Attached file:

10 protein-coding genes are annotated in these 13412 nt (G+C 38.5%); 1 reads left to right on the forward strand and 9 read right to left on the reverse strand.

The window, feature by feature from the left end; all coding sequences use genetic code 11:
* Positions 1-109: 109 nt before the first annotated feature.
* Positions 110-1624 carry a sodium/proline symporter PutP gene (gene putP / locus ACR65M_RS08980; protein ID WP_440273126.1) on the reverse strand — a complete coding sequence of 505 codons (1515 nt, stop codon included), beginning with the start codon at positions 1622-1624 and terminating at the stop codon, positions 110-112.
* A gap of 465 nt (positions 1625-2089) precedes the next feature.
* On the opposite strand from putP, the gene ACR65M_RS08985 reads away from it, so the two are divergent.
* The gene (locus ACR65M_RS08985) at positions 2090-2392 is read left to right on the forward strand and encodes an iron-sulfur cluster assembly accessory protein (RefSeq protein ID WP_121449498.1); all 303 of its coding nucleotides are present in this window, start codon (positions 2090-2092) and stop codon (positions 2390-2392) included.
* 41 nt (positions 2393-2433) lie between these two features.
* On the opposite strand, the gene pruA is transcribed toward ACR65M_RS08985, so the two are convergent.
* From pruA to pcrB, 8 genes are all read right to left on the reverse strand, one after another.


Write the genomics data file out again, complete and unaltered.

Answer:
10 protein-coding genes are annotated in these 13412 nt (G+C 38.5%); 1 reads left to right on the forward strand and 9 read right to left on the reverse strand.

The window, feature by feature from the left end; all coding sequences use genetic code 11:
* Positions 1-109: 109 nt before the first annotated feature.
* Positions 110-1624 carry a sodium/proline symporter PutP gene (gene putP / locus ACR65M_RS08980; protein ID WP_440273126.1) on the reverse strand — a complete coding sequence of 505 codons (1515 nt, stop codon included), beginning with the start codon at positions 1622-1624 and terminating at the stop codon, positions 110-112.
* A gap of 465 nt (positions 1625-2089) precedes the next feature.
* On the opposite strand from putP, the gene ACR65M_RS08985 reads away from it, so the two are divergent.
* The gene (locus ACR65M_RS08985) at positions 2090-2392 is read left to right on the forward strand and encodes an iron-sulfur cluster assembly accessory protein (RefSeq protein ID WP_121449498.1); all 303 of its coding nucleotides are present in this window, start codon (positions 2090-2092) and stop codon (positions 2390-2392) included.
* 41 nt (positions 2393-2433) lie between these two features.
* On the opposite strand, the gene pruA is transcribed toward ACR65M_RS08985, so the two are convergent.
* From pruA to pcrB, 8 genes are all read right to left on the reverse strand, one after another.